A physicist might say "acceleration times time is velocity" - in that statement is the assumption that we aren't at relativistic speeds, that we are dealing with macro objects where Heisenberg effects are below our measurement accuracy, all kinds of things that don't need to be explained. A literalist JREFer, fresh from reading a bit of Einstein for the first time, hopping into the conversation, would be sputtering "but relativity states....", etc.

There are genuine misunderstandings about computation in this thread as well, but a lot of the argument is of this nature.
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Old 13th August 2009, 08:11 AM   #316
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Would the robot be equipped with emotions so that it can make proper decisions?
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Old 13th August 2009, 08:19 AM   #317
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Piggy, one more thing.

Let's forget about "pencil brain", since it is introducing so many spurious assumptions. Rest assured that when Paul or I say pencil brain all we mean is a form of a computer that is functionally identical to any computer you can think of. Ditto "cog brain". This is based on Turing's work, which is probably one of most important pieces of mathematics done in the 20th century, and extremely well vetted. If you can think of an objection, rest assured you are misunderstanding something.

So, instead of pencil brain, assume we were always talking about a 'big blue' level of computer on steroids. 10^20 processors running in parallel, with a clock speed 1 trillion times as fast as the current clock speed of big blue, with 10^32 words of memory available to each processor, with a complex, adaptable network connecting the processors that can be completely reconfigured in 1 clock cycle. Heck, assume asynchronous clock timing (each processor running on it's own clock) if you want, which makes some computations easier, some harder. Each processor has 32 cores in it, all running in parallel. Equip every processor with a true random number generator. All this in 1 square inch Etc. I assure you what we meant by 'pencil brain' can do everything and anything this super-big-blue can do, except of course slower. Slap that pencil brain in a relativistic capsule, and it'll keep up with big blue on any computation possible.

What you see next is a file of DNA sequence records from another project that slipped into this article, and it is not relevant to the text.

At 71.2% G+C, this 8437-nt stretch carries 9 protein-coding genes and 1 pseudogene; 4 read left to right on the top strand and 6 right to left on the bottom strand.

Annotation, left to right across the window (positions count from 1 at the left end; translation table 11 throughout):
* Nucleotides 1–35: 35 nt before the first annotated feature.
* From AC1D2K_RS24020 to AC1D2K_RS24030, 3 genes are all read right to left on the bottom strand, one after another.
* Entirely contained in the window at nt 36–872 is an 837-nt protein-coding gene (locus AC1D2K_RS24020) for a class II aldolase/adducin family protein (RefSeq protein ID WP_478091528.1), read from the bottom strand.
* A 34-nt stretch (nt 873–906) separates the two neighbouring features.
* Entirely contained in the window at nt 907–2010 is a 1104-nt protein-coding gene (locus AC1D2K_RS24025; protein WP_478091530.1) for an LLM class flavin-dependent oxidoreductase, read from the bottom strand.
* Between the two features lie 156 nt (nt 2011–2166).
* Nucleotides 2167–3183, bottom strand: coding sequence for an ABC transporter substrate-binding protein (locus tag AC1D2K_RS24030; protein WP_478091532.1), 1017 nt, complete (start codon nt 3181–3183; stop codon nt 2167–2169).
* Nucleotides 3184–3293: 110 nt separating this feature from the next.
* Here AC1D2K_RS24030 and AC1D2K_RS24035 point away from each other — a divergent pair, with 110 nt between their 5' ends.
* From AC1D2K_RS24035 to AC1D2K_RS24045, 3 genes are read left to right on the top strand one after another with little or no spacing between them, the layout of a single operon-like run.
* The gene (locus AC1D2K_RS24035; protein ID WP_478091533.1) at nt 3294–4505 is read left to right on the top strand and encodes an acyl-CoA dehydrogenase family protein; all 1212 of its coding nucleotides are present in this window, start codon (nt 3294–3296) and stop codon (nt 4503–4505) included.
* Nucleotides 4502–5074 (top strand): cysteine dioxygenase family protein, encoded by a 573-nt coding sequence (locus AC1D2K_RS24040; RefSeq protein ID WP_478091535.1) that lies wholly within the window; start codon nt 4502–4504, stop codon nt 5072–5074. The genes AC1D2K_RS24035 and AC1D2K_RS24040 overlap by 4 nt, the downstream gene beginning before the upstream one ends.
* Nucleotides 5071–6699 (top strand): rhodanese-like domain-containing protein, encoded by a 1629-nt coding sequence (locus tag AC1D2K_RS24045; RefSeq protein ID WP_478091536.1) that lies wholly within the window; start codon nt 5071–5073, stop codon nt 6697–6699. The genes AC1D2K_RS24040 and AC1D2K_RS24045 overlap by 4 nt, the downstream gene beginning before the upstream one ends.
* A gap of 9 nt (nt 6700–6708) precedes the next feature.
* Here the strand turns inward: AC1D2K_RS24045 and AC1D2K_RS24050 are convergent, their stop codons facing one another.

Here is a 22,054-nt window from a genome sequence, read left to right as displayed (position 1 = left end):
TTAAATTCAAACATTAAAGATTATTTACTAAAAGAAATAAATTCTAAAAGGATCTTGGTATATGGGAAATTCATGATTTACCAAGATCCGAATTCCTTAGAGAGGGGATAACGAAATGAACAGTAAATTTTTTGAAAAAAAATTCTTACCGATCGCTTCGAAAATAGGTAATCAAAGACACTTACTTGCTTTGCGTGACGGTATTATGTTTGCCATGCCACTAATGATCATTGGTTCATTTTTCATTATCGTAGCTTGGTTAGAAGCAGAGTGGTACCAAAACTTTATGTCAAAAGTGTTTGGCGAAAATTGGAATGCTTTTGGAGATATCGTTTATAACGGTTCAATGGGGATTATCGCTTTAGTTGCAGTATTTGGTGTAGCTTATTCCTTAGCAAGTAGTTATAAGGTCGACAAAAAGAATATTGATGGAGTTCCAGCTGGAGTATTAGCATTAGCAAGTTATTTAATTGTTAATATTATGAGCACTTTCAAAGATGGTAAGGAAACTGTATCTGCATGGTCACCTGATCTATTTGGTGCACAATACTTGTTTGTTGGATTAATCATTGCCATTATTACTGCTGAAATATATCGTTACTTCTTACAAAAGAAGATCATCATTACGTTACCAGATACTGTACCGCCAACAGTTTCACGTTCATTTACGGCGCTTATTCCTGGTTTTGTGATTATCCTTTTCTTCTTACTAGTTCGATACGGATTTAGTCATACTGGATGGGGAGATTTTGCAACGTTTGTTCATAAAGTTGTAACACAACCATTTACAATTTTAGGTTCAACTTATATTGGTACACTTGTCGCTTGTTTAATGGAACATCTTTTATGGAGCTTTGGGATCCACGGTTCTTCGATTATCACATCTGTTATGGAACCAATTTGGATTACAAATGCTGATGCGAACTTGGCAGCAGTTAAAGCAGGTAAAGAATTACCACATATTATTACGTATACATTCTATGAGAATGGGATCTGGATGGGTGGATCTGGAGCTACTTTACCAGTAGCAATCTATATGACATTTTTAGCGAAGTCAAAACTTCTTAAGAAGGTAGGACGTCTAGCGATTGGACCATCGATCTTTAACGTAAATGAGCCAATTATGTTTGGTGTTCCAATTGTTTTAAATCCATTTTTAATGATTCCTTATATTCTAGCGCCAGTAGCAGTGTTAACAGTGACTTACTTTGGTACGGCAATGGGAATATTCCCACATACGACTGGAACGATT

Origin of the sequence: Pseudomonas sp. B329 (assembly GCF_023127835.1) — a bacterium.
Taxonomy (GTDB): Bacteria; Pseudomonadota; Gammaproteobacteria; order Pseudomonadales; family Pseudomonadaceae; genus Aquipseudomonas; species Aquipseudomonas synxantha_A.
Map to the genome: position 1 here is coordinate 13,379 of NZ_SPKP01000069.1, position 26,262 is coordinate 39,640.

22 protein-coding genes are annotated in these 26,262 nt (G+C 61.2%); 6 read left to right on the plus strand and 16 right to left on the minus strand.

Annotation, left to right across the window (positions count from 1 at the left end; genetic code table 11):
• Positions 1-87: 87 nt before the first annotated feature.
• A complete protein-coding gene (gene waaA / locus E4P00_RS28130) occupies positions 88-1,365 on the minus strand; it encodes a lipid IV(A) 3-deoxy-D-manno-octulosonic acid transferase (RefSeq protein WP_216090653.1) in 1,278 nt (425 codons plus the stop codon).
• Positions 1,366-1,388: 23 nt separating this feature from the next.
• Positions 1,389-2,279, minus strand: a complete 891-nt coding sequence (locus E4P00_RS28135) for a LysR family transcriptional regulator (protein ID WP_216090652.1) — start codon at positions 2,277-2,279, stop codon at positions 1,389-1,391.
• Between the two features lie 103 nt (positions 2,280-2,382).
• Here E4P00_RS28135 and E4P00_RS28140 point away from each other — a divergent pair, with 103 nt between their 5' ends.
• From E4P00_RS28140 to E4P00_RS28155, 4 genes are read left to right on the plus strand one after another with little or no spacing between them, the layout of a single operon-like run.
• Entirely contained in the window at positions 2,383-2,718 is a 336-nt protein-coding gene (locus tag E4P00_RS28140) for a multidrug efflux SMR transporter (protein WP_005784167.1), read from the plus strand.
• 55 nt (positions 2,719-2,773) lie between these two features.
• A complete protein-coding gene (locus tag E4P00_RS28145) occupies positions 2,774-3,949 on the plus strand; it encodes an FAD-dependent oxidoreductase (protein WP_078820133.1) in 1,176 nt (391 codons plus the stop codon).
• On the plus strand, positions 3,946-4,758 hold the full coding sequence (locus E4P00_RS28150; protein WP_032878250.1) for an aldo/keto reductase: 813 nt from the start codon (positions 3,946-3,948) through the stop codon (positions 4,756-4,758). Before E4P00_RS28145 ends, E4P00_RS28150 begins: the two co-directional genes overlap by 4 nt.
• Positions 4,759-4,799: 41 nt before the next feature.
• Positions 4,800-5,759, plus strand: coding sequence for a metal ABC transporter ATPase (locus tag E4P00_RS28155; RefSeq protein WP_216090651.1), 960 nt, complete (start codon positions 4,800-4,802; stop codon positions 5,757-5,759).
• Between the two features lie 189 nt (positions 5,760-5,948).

Next, assume that super-big-blue is in a robot body, connected to senses as complex as you like. Vision, tactile, heat sensors, whatever.

No homoculus in the machine, no human interpreting results, no "virtual" tiles being broken. If super-big-blue gets inputs about a tile, it came though that vision and tactile system, the actions it does goes back through the robot's body, and the tile "really" gets broken. (it really doesn't matter if this is simulated or real, but since you are hung up on that point, assume a real robot body)

This is what we have been talking about all along, in the shorthand of 'pencil brain'. But since that is a sticking point for you, try super-big-blue-robot instead without worrying about Turing's math, or 'virtual' vs physical.
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Last edited by roger; 13th August 2009 at 08:29 AM.
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Old 13th August 2009, 08:40 AM   #318
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Originally Posted by roger View Post
I'm going to do something I'm not proud of, and slag a book I haven't read. I read the reviews of this book when it came out (such as in the NYT Review of Books, which did several pages on it), and it just didn't thrill me. Admittedly, it touches on what we are talking about here, as he proceeds from the assumption that thought is nonalgorithmic, and thus not implementable by a UTM. Problem is, he does that without a shred of evidence, and goes on to speculate on a QM brain implementation, again without any evidence.

It'd be astonishingly interesting if it turned out the brain was nonalgorithmic, but I can't bring myself to read pure speculation, especially in the face of so much evidence that neurons and the networks they form are computable.

I do like Pinker (I went to see him speak recently, btw), and I'll definitely check out Damasio, whom I've never read.

I haven't read it either, but I do a fair bit of slagging myself. In particular, you can find a good number of professional criticisms of the logic he uses to "show" that human consciousness isn't turing equivalent. I can explain it myself but I am sure you will be able to find some yourself if you are interested -- just google "lucas-penrose criticism" lol.

EDIT: You will get more hits if you goodle "lucas penrose FALLACY" instead, lol. That should tell you something.

Last edited by rocketdodger; 13th August 2009 at 08:44 AM.
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Old 13th August 2009, 08:42 AM   #319
steenkh
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Originally Posted by Piggy View Post
I'm not sure I really want to dive into the "pencil brain" thought experiment again, but if we do, I'd have to ask for a complete description of the hypothetical set-up.
We were talking about a hypothetical world, right? In this world, it is actually possible to use billions of pencils and paper with one for each neuron, and each neuron is described in terms of when it fires, based on what input, and what output the firing results in.

Any brain input will have to be simulated too, as will any brain output. The simultaneous firing of some neurons can also be simulated.

This huge paper machine will in principle be able simulate a brain complete with consciousness, but obviously each simulated millisecond will take a few centuries to finish in real time.